Heirs Apparent: Solving the Vice Presidential Dilemma

By Vance R. Kincade Jr. | Go to book overview
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Becoming Vice President

Martin Van Buren and George Bush followed different paths on their way to the number two position in the land. Van Buren and Bush come from completely different backgrounds. Van Buren was the product of a middle-class innkeeper’s family. Bush was raised in the wealthy eastern establishment of the 1920s. They were both reared with a sense of the importance of education, and they took advantage of every opportunity available to them, including the opening of doors by their families and friends.

Van Buren attached himself to important individuals in New York. Many of these patrons shared Van Buren’s Dutch ancestry, and they were active in politics early in the nineteenth century, when the first party system in America was born. Bush became a war hero in World War II while he was in his early twenties and, after graduating from Yale University, started an oil company in Texas. His father, Prescott Bush, was a U.S. senator, and he helped to stir a political interest in his second son George. The young Bush did not enjoy the initial political success of Van Buren, but, like him, he was able to gain the support and interest of leading politicians. Bush earned the patronage of Richard Nixon and then Gerald Ford.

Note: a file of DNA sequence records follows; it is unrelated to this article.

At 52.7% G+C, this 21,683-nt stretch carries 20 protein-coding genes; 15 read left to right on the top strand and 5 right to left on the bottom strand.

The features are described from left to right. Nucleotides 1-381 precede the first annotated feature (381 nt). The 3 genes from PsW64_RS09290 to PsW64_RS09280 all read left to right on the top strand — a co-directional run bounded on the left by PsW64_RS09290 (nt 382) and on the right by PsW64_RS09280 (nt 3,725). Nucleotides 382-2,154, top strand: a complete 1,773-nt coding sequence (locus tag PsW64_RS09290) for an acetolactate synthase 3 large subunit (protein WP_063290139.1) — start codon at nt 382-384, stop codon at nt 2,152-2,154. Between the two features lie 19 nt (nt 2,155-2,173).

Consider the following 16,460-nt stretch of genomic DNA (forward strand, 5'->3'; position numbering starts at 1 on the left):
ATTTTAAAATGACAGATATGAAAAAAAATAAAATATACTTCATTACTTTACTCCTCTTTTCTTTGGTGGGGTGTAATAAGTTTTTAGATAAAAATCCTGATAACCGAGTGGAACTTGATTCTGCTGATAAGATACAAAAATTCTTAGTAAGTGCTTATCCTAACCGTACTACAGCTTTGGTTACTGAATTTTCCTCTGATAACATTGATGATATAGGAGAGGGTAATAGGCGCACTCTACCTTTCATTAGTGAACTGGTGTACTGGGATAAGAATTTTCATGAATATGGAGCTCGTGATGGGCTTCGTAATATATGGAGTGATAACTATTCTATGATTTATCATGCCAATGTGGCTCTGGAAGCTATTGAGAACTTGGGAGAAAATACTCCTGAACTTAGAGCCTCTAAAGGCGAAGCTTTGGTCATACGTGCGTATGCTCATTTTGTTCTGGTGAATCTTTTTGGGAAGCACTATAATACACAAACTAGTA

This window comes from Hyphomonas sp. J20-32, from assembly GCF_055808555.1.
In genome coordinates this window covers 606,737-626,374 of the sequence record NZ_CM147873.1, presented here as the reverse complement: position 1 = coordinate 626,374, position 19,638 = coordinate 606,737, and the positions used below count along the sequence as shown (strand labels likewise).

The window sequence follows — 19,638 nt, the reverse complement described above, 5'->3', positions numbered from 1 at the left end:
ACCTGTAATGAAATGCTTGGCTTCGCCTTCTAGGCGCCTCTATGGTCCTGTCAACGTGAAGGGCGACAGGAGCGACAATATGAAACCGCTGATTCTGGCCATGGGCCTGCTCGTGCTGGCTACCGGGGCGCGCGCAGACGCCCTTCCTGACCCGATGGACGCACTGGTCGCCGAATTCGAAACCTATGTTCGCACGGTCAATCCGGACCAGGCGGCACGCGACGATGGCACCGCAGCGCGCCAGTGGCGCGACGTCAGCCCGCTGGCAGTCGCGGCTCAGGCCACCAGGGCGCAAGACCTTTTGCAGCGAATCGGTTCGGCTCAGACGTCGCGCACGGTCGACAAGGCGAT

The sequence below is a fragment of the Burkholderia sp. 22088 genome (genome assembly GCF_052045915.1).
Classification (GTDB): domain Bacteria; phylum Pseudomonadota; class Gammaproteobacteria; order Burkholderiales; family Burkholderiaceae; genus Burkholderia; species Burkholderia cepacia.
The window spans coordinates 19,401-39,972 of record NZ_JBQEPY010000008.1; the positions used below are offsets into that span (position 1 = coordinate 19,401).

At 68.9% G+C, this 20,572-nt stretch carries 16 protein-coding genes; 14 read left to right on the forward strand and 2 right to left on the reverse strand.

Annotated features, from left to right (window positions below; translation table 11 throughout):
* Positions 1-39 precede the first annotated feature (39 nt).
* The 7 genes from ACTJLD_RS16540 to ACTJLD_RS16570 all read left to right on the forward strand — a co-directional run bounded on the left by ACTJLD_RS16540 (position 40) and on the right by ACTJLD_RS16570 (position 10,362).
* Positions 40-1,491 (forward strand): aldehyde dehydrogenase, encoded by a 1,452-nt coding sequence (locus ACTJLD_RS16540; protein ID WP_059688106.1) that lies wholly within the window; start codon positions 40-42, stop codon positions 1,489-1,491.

Van Buren and Bush acquired influence in national and state politics, and they ultimately found themselves involved in presidential politics. Van Buren in 1824 and Bush in 1976 both supported political adversaries of the men under which they would eventually serve as vice president. Van Buren did not believe that Andrew Jackson was qualified to be president in 1824, and Bush was considered as a possible running mate for Gerald Ford in 1976 and was, thus, a political opponent of Ronald Reagan.


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Heirs Apparent: Solving the Vice Presidential Dilemma


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